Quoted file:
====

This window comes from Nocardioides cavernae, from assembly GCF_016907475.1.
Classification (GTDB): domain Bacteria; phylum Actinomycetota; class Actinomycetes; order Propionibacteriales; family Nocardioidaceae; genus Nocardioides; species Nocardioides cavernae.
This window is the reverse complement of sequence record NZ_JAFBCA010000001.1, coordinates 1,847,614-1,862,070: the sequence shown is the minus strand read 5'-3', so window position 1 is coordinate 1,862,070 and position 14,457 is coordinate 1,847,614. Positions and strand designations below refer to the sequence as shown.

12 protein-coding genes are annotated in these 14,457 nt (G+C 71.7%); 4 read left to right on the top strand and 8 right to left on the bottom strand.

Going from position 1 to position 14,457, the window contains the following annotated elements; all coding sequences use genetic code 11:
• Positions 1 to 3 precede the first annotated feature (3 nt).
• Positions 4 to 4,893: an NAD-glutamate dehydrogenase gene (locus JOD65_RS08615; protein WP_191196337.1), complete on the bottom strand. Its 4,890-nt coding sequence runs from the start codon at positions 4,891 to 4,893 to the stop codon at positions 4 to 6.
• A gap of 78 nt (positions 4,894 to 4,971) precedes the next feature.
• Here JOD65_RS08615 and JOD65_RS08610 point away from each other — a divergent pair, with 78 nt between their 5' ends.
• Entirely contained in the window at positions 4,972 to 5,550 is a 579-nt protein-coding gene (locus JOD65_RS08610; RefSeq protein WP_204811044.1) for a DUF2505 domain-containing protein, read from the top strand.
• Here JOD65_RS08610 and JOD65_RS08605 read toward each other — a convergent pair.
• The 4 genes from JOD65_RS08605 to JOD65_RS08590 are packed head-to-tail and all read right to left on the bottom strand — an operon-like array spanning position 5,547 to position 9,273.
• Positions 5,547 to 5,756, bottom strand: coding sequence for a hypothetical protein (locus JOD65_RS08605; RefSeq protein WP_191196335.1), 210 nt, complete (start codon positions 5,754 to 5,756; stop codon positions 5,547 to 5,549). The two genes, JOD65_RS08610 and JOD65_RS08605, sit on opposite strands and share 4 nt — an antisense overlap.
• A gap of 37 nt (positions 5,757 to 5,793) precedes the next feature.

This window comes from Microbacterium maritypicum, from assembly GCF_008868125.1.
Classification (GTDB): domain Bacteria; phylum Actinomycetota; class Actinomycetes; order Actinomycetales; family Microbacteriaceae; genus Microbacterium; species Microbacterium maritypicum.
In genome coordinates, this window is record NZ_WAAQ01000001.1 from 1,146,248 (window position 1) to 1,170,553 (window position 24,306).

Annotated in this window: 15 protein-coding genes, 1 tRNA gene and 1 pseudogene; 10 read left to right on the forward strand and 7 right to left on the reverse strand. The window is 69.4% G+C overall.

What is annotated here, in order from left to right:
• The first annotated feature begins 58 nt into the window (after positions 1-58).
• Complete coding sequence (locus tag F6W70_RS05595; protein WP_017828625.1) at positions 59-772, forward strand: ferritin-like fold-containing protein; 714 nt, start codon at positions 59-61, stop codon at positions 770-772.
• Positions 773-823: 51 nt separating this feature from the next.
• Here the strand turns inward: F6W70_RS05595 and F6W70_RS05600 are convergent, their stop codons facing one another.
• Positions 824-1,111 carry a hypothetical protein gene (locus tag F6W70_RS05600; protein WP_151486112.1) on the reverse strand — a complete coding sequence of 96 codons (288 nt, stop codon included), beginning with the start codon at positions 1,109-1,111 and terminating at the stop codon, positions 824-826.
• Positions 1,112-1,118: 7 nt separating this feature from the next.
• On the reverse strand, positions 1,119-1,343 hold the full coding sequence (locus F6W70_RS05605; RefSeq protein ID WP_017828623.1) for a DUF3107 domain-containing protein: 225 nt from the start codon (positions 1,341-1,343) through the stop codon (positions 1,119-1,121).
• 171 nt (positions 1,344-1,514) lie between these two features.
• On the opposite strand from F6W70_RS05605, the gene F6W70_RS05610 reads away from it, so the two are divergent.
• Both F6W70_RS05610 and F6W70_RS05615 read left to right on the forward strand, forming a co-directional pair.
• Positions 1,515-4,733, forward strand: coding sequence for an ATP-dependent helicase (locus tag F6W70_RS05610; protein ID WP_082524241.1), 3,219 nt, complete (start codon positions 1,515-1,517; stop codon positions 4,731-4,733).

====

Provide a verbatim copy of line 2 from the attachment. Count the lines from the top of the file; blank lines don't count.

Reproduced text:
Classification (GTDB): domain Bacteria; phylum Actinomycetota; class Actinomycetes; order Propionibacteriales; family Nocardioidaceae; genus Nocardioides; species Nocardioides cavernae.